We previously proposed a role for the 2-pore domain potassium (K2P) channel TREK-1 in hyperoxia (HO)-induced lung injury. To determine whether redundancy between the 3 TREK isoforms (TREK-1, TREK-2, TRAAK) could protect from HO-induced injury, we now examined the effect of deletion of all 3 TREK isoforms in a clinically relevant scenario of prolonged HO exposure and mechanical ventilation (MV). We exposed WT and TREK-1/TREK-2/TRAAK-deficient (triple ko) mice to either room air, 72 hours HO, MV (high and low tidal volume), or a combination of HO+MV, and measured quasi-static lung compliance, BAL protein concentration, histologic lung injury scores (LIS), cellular apoptosis, and cytokine levels...
August 24, 2017: American Journal of Physiology. Lung Cellular and Molecular Physiology
https://www.readbyqxmd.com/read/28828372/high-flow-nasal-oxygen-therapy-and-noninvasive-ventilation-in-the-management-of-acute-hypoxemic-respiratory-failure
#17
REVIEW
Jean-Pierre Frat, Rémi Coudroy, Nicolas Marjanovic, Arnaud W Thille
High-flow nasal cannula (HFNC) oxygen therapy is a recent technique delivering a high flow of heated and humidified gas. HFNC is simpler to use and apply than noninvasive ventilation (NIV) and appears to be a good alternative treatment for hypoxemic acute respiratory failure (ARF). HFNC is better tolerated than NIV, delivers high fraction of inspired oxygen (FiO2), generates a low level of positive pressure and provides washout of dead space in the upper airways, thereby improving mechanical pulmonary properties and unloading inspiratory muscles during ARF...
July 2017: Annals of Translational Medicine
https://www.readbyqxmd.com/read/28828367/spontaneous-breathing-a-double-edged-sword-to-handle-with-care
#18
REVIEW
Tommaso Mauri, Barbara Cambiaghi, Elena Spinelli, Thomas Langer, Giacomo Grasselli
In acute hypoxemic respiratory failure (AHRF) and acute respiratory distress syndrome (ARDS) patients, spontaneous breathing is associated with multiple physiologic benefits: it prevents muscles atrophy, avoids paralysis, decreases sedation needs and is associated with improved hemodynamics. On the other hand, in the presence of uncontrolled inspiratory effort, severe lung injury and asynchronies, spontaneous ventilation might also worsen lung edema, induce diaphragm dysfunction and lead to muscles exhaustion and prolonged weaning...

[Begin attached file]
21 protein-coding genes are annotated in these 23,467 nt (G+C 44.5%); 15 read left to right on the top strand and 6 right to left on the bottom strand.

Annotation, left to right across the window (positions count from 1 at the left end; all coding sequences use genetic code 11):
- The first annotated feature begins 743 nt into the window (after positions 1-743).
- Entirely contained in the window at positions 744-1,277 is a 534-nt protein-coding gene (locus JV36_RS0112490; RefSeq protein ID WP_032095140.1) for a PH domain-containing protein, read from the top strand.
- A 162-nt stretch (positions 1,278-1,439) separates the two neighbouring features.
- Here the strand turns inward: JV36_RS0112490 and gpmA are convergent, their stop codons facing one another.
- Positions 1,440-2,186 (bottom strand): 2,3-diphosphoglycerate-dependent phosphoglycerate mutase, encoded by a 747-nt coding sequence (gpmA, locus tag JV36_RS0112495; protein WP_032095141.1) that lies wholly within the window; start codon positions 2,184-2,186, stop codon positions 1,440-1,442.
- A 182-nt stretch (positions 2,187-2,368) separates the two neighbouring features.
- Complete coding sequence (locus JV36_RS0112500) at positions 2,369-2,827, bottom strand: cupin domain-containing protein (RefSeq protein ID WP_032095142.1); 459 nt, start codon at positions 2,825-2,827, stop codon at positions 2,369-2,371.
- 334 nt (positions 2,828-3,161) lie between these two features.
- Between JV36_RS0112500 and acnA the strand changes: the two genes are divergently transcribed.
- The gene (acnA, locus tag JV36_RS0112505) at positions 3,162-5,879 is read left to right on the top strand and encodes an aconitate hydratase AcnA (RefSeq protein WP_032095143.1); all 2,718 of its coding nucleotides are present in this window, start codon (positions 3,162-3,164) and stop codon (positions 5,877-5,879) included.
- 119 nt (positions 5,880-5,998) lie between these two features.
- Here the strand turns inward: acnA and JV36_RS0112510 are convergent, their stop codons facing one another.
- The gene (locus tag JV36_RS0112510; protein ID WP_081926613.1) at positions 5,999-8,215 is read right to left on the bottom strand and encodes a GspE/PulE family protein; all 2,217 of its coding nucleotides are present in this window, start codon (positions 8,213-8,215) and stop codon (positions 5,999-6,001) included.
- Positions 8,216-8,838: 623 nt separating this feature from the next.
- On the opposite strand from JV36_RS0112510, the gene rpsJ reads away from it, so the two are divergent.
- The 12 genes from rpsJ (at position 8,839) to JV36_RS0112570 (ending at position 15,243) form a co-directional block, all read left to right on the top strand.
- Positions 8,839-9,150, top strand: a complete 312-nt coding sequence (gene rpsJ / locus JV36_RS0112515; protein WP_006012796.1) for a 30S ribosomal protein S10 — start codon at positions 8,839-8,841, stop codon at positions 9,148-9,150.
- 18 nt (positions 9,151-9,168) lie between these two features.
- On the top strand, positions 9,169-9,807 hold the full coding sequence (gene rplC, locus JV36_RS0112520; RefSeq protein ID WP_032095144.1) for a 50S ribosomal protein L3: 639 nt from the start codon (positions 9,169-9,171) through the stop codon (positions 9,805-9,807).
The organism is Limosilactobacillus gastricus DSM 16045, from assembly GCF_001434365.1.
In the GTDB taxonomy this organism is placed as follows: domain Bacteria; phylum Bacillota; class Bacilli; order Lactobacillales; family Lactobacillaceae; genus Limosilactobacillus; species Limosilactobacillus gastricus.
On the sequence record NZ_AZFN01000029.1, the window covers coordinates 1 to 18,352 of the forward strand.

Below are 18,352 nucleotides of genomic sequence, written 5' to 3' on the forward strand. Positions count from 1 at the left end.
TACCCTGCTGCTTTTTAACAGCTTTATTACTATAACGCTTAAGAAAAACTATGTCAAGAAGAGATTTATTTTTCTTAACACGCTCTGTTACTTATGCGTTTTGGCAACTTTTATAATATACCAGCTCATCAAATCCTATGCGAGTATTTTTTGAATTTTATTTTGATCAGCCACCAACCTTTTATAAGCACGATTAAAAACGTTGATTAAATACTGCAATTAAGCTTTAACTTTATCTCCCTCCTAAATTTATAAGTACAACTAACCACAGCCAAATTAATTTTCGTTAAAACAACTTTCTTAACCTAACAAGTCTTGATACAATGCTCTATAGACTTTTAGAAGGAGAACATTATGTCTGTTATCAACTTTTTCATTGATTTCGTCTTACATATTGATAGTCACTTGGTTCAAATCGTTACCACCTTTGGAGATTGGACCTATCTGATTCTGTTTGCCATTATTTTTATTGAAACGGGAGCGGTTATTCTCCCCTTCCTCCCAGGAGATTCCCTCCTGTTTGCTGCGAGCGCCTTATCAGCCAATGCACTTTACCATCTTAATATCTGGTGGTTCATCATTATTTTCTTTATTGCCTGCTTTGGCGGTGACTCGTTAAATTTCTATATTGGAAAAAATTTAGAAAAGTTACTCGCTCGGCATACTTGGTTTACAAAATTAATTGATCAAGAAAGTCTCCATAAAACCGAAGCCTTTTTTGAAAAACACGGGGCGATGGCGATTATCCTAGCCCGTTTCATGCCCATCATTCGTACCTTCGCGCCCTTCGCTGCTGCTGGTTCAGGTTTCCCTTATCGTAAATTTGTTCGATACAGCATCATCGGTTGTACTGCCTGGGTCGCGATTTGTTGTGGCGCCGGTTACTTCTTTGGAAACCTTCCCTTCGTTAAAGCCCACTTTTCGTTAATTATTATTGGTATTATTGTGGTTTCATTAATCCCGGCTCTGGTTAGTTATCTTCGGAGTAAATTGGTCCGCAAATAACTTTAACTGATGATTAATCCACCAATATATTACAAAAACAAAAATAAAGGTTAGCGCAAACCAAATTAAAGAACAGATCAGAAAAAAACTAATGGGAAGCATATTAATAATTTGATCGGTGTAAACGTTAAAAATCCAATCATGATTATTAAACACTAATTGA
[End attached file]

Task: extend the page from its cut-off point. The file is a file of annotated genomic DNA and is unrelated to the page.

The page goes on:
July 2017: Annals of Translational Medicine
https://www.readbyqxmd.com/read/28828366/sedation-and-neuromuscular-blocking-agents-in-acute-respiratory-distress-syndrome
#19
REVIEW
Jeremy Bourenne, Sami Hraiech, Antoine Roch, Marc Gainnier, Laurent Papazian, Jean-Marie Forel
Mechanical ventilation (MV) is the cornerstone of acute respiratory distress syndrome (ARDS) management. The use of protective ventilation is a priority in this acute phase of lung inflammation. Neuromuscular blocking agents (NMBAs) induce reversible muscle paralysis. Their use in patients with ARDS remains controversial but occurs frequently. NMBAs are used in 25-45% of ARDS patients for a mean period of 1±2 days. The main indications of NMBAs are hypoxemia and facilitation of MV. For ethical reasons, NMBA use is inseparable from sedation in the management of early ARDS...
July 2017: Annals of Translational Medicine
https://www.readbyqxmd.com/read/28828365/recruitment-maneuvers-in-acute-respiratory-distress-syndrome
#20
REVIEW
Jean-Michel Constantin, Thomas Godet, Matthieu Jabaudon, Jean-Etienne Bazin, Emmanuel Futier
The rationale for the use of recruitment maneuvers (RMs) in acute respiratory distress syndrome (ARDS) is to promote alveolar recruitment, leading to an increased end-expiratory lung volume and thus decreased ventilator-induced lung injury (VILI). RMs consists of a transient increase in transpulmonary pressure that can re-open previously collapsed alveoli. RMs represents a physiological response to lung aggression in different conditions by re-opening the collapsed part of the lung and decreasing lung oedema...
July 2017: Annals of Translational Medicine